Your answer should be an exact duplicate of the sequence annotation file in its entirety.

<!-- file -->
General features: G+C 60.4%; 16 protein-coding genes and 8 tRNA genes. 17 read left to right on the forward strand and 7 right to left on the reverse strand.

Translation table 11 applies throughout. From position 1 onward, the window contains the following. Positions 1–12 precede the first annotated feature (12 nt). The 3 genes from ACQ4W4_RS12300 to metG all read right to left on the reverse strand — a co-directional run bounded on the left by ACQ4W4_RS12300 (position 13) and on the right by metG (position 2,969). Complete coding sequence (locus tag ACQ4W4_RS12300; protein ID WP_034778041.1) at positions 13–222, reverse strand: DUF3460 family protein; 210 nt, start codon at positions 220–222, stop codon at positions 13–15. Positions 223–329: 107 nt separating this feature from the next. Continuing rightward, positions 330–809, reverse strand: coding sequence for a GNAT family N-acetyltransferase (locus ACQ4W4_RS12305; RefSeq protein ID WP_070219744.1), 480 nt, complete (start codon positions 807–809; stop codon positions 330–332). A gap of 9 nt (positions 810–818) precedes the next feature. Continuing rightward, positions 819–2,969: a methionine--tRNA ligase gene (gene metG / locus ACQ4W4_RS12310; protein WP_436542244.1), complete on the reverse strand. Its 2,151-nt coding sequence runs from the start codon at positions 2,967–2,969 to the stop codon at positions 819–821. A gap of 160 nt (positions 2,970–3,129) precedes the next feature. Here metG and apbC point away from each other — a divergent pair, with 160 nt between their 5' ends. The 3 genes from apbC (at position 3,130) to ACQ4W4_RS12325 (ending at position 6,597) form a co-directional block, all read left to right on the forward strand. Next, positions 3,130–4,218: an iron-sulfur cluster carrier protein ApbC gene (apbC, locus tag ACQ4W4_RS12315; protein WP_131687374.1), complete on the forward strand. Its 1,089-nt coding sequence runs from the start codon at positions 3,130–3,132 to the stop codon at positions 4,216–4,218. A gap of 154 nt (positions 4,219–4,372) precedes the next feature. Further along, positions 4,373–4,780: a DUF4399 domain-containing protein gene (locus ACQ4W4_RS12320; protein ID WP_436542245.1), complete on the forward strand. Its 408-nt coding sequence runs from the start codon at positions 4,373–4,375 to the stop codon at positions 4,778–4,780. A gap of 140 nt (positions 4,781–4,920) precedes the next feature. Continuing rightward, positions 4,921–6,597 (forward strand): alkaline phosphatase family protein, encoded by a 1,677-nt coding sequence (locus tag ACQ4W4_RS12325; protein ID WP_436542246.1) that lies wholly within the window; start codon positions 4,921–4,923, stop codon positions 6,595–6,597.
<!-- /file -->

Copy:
General features: G+C 60.4%; 16 protein-coding genes and 8 tRNA genes. 17 read left to right on the forward strand and 7 right to left on the reverse strand.

Translation table 11 applies throughout. From position 1 onward, the window contains the following. Positions 1–12 precede the first annotated feature (12 nt). The 3 genes from ACQ4W4_RS12300 to metG all read right to left on the reverse strand — a co-directional run bounded on the left by ACQ4W4_RS12300 (position 13) and on the right by metG (position 2,969). Complete coding sequence (locus tag ACQ4W4_RS12300; protein ID WP_034778041.1) at positions 13–222, reverse strand: DUF3460 family protein; 210 nt, start codon at positions 220–222, stop codon at positions 13–15. Positions 223–329: 107 nt separating this feature from the next. Continuing rightward, positions 330–809, reverse strand: coding sequence for a GNAT family N-acetyltransferase (locus ACQ4W4_RS12305; RefSeq protein ID WP_070219744.1), 480 nt, complete (start codon positions 807–809; stop codon positions 330–332). A gap of 9 nt (positions 810–818) precedes the next feature. Continuing rightward, positions 819–2,969: a methionine--tRNA ligase gene (gene metG / locus ACQ4W4_RS12310; protein WP_436542244.1), complete on the reverse strand. Its 2,151-nt coding sequence runs from the start codon at positions 2,967–2,969 to the stop codon at positions 819–821. A gap of 160 nt (positions 2,970–3,129) precedes the next feature. Here metG and apbC point away from each other — a divergent pair, with 160 nt between their 5' ends. The 3 genes from apbC (at position 3,130) to ACQ4W4_RS12325 (ending at position 6,597) form a co-directional block, all read left to right on the forward strand. Next, positions 3,130–4,218: an iron-sulfur cluster carrier protein ApbC gene (apbC, locus tag ACQ4W4_RS12315; protein WP_131687374.1), complete on the forward strand. Its 1,089-nt coding sequence runs from the start codon at positions 3,130–3,132 to the stop codon at positions 4,216–4,218. A gap of 154 nt (positions 4,219–4,372) precedes the next feature. Further along, positions 4,373–4,780: a DUF4399 domain-containing protein gene (locus ACQ4W4_RS12320; protein ID WP_436542245.1), complete on the forward strand. Its 408-nt coding sequence runs from the start codon at positions 4,373–4,375 to the stop codon at positions 4,778–4,780. A gap of 140 nt (positions 4,781–4,920) precedes the next feature. Continuing rightward, positions 4,921–6,597 (forward strand): alkaline phosphatase family protein, encoded by a 1,677-nt coding sequence (locus tag ACQ4W4_RS12325; protein ID WP_436542246.1) that lies wholly within the window; start codon positions 4,921–4,923, stop codon positions 6,595–6,597.